“All of these incidents are tragedies, but we have seen more coverage with more fatalities,” said Marisa Randazzo, an expert on school shootings and managing partner of Sigma Threat Management Associates, an organization that analyzes threats to businesses, educational institutions and individuals.

Randazzo has studied school shootings, like the one at Virginia Tech on April 16, 2007, in which 32 people were killed. The exact reason for Oikos’ lack of coverage is unknown, she said. Factors like the time of the shooting, other prominent news events that might have happened at that time and the name recognition of the institution involved can play a role. “Oikos was a less well-known institution compared to other well-named institutions because of collegiate sports, academic reputation,” she said.

While there may be a difference in media coverage, Randazzo said, the demeanor of the shooter is often the same in these kinds of mass murders. “No matter what domain, it’s usually people who are suicidal or at the point of personal desperation—they feel like violence is the only option, or best option, they have left,” she said.

But she emphasized that these people are usually not psychopaths. As part of her job, she and her colleagues work with organizations or individuals who receive threats to see if they are cause for serious concern. When they identify the people who send these threats, she said, they’re usually able to identify the problem that is troubling the person and get them mental health care. When this happens, Randazzo said, the person’s desire for violence goes away.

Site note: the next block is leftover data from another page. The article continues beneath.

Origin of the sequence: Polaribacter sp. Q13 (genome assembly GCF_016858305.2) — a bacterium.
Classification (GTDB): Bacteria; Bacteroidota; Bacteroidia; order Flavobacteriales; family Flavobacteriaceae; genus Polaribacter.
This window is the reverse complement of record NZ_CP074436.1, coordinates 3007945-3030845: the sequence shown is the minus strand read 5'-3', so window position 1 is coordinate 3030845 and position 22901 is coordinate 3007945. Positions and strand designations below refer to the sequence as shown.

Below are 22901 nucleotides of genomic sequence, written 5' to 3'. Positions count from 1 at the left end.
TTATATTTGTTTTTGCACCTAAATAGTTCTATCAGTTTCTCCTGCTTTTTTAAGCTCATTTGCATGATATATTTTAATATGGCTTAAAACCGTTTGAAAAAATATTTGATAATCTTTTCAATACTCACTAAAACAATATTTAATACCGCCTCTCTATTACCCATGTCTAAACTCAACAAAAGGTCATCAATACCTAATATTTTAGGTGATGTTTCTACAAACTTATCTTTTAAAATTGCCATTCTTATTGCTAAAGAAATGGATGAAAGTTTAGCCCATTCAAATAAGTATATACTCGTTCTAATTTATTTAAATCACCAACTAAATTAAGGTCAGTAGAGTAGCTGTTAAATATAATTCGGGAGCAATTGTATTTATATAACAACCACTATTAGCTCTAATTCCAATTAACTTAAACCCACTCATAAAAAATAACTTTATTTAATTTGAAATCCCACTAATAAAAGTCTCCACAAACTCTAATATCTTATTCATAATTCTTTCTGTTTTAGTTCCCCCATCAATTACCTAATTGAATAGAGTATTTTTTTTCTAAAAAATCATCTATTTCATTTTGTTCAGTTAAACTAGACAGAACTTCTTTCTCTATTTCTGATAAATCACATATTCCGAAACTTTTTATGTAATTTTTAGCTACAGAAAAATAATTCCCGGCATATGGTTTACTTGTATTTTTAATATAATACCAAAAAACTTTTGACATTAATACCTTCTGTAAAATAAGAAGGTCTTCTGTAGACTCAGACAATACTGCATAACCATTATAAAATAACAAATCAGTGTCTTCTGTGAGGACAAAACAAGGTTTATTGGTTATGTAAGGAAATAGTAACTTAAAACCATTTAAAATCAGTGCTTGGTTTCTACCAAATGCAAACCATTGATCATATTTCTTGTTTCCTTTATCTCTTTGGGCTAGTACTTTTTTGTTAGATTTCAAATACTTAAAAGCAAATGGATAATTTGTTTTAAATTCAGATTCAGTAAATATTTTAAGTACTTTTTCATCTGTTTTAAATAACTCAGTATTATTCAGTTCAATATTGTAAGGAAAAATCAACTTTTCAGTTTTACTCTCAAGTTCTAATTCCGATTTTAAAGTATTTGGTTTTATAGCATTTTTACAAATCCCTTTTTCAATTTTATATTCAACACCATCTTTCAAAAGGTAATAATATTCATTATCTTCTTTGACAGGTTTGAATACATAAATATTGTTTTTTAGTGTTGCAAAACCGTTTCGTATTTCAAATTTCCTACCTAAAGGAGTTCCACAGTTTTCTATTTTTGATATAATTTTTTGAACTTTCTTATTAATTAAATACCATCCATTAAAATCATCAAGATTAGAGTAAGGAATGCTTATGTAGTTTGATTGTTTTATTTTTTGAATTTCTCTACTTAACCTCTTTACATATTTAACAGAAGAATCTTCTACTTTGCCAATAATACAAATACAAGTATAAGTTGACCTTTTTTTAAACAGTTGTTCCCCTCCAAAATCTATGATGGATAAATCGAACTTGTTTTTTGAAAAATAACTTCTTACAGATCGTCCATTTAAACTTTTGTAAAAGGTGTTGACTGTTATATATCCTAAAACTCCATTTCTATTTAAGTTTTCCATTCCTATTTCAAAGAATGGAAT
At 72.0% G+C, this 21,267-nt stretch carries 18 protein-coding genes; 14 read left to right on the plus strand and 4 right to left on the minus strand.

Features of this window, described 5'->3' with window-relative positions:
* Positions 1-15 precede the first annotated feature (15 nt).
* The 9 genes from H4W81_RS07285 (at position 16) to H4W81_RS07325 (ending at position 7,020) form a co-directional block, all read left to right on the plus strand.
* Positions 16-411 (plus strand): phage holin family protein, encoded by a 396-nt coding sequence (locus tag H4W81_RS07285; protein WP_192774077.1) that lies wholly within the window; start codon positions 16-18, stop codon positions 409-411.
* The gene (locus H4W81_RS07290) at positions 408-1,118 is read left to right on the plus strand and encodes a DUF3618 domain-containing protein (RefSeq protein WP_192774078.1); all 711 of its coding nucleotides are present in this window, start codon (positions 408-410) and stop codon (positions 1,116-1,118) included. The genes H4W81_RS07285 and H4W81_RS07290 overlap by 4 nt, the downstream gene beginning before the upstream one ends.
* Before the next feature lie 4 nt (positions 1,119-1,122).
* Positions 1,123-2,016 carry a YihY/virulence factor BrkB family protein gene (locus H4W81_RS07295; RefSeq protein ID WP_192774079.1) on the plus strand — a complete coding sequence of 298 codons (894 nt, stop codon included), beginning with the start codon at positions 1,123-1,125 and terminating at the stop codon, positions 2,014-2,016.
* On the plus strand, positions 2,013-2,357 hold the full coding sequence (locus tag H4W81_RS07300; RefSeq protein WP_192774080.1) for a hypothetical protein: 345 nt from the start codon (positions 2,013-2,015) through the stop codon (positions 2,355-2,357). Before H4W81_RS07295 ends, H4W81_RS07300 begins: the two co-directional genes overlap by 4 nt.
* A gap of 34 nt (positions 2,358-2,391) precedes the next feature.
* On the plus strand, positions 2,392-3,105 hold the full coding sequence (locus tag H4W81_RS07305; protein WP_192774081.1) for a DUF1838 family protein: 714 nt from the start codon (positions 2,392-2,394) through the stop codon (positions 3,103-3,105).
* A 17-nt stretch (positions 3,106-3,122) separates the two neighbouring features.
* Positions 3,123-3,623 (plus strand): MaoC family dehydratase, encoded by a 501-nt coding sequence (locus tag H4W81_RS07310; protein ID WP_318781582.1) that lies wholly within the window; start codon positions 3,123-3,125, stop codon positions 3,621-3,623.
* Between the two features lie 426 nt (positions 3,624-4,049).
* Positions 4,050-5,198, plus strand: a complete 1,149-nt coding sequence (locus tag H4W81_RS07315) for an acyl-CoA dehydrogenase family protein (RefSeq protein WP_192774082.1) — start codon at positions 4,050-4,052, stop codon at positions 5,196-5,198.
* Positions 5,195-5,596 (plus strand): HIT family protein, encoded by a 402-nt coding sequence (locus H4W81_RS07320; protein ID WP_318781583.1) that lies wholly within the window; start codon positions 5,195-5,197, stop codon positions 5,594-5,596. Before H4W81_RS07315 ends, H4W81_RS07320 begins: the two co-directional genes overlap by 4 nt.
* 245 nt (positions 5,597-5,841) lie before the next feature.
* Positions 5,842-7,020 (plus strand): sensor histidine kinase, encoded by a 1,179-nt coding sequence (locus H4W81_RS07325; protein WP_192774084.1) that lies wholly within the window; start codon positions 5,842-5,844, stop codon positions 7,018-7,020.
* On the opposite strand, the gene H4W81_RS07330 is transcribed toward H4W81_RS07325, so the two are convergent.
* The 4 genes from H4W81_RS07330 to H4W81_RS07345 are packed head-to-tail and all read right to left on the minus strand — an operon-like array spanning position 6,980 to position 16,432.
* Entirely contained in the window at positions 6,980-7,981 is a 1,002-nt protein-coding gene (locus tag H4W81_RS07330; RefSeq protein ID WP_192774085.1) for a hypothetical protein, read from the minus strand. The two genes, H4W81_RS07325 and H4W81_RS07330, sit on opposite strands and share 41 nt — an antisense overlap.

Information about prior shootings can help prevent ones in the future, Randazzo said. In this respect, media coverage of trials can be beneficial, because they may explain more about the reasoning behind the shootings, she said, and experts can start to learn about warning signs that will help them better prevent future incidents. “The more we can learn about what this person was doing, the better the sense we have of preventing these incidents overall,” Randazzo said.

Oikos is trying to move past the tragedy. Today on the campus, a white and blue “Oikos University” sign hangs from the building, while seven remembrance stones line the steps of the rectangular building. In the school’s entryway, a sign that reads “IN MEMORIAM, Joined Together Forever in Life” sits on the stair landing. On a nearby wall, a sign reads “Nursing classes beginning soon: Now accepting applications.”

According to a school staff member, the school’s nursing program was reinstated in February and administrators are trying to recruit its seventh nursing class. Little said they are approved for 30 students. “We’re still there. We’re still working,” she said.